The key to restarting business operations during COVID-19 is to invest in your food safety culture. You’ll regain customer confidence but also prepare you to weather future crises.
With health and safety on the line, strengthening your food safety culture is the key to successfully reopening or stabilizing your business. Keep reading to learn more about how you can make it a priority in your grocery store, convenience store, or restaurant.
COVID-19 “hibernation” is over — albeit in varying degrees, depending on where you live. Although most retail, restaurant, and hotel chains are eager to reopen, many consumers remain wary. As you work to rebuild your business, it’s important to not only foster a food safety culture, but also share your health and safety protocols with the public.
You need a clear plan for what your new procedures will be, how to communicate these to employees and customers, and how to implement and track everything. The consequences of missing steps could be contributing to virus spread, damage to your brand, and even more lost revenue. But how do you pull together a detailed plan quickly enough to reopen?
Not adequately protecting employees and customers can damage your brand, lead to a lawsuit or insurance premium increases, or ultimately hit revenue hard enough that you go out of business. With stakes this high, you need to feel confident that you have a step-by-step plan to mitigate risk while you get back to business.
We here at RizePoint could not sit by without offering to help each of you navigate COVID-19. Find out more about FREE USE of our mobile auditing, forms, and reports related to your COVID-19 response.
Quality management software may be designed to help you succeed in your complex job, but the task of choosing the right package for your business can be intimidating. The best choice for you and your company is going to depend on your industry, your business goals, the market, and even your individual team.
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Quality Management Software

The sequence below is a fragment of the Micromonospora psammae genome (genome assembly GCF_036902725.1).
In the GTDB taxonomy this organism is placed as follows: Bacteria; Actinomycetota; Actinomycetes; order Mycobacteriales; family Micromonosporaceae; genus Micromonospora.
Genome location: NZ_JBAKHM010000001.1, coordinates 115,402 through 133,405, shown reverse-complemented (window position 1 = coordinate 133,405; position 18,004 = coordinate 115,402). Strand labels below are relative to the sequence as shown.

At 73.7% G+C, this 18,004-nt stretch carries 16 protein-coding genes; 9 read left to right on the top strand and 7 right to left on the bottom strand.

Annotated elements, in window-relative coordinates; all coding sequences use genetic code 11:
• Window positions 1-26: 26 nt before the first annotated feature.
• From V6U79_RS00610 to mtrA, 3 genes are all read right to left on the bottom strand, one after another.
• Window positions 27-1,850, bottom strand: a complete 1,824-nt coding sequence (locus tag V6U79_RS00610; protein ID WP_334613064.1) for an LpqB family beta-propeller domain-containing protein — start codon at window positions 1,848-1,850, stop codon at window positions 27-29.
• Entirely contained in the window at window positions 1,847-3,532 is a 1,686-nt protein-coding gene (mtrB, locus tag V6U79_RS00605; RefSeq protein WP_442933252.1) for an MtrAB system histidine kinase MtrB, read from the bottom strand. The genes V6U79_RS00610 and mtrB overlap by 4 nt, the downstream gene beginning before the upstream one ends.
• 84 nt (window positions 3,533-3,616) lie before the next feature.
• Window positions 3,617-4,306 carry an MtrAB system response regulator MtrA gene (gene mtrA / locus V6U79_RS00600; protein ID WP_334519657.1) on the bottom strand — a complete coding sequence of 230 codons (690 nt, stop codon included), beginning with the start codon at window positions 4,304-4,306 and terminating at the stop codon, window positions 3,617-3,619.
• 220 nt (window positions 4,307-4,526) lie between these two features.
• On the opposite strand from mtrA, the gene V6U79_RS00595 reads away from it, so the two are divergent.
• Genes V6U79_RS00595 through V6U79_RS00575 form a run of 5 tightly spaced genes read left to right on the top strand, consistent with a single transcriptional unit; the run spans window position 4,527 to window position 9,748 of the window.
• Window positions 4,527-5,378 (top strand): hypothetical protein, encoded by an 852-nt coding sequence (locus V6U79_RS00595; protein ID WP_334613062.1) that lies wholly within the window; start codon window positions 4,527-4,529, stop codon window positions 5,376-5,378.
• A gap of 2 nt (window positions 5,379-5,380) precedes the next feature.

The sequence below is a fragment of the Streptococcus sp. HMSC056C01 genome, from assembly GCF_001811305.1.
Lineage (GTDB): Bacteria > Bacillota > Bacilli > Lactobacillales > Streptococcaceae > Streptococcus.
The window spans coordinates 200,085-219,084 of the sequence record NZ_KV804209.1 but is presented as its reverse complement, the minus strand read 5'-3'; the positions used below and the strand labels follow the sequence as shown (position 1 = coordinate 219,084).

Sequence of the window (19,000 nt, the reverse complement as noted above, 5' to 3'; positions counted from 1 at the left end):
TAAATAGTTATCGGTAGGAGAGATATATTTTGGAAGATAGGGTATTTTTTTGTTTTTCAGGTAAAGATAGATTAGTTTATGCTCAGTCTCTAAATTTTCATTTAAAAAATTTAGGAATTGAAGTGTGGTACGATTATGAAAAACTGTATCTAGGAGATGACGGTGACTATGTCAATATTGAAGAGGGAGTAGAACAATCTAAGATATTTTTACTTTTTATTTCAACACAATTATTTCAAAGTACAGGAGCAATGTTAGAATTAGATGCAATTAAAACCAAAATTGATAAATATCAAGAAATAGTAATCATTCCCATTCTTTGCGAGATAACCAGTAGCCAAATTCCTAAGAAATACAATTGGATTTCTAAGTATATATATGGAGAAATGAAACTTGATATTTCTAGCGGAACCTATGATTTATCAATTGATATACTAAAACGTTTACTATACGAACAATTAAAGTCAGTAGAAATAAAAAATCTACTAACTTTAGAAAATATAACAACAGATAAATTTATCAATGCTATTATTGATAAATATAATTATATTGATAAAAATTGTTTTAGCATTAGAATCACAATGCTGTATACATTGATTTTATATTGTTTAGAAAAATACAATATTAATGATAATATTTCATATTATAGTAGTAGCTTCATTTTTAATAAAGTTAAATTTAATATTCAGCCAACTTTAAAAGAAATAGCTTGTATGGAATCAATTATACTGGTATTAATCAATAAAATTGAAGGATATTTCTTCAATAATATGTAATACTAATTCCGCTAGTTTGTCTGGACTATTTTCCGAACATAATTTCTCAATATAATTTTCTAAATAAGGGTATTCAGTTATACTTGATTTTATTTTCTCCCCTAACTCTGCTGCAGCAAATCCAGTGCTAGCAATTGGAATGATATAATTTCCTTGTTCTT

As a quality program manager, you have to make sense of years of supplier, quality, and compliance data in order to understand the health of your business. But parsing through all this data can be time consuming and inefficient. Even if you manage to comb through your records and learn from past mistakes, using that information to predict future noncompliance issues will still feel like a shot in the dark.
Quality managers can use HACCP plans or Hazard Analysis and Critical Control Points to weed out potential issues with their food products before they reach the market. Here are some telltale signs that you need to implement a stricter HACCP plan to meet or exceed company and regulatory standards.
Truthfully, modern supply chain challenges are similar to many challenges of the past. The difference is that the sheer volume and speed of global food production and distribution have complicated those problems, so it’s increasingly important to rethink and modernize our solutions.
Supplier Quality Management
As a quality professional, you’re responsible for meeting the needs of a sea of internal and external stakeholders while managing the cost, quality, and timely delivery of supplier products. With so many moving parts, your job can get complicated.
Done right, a stakeholder management strategy can reduce stress and help you to work faster. By enabling you to anticipate stakeholder needs, hone and clarify priorities, and stay aligned on important initiatives, this strategy increases stakeholder trust and communication — bolstering your reputation as a trusted producer.
A Balanced Approach to Improving Supplier Quality Programs The success of your business depends on one degree or...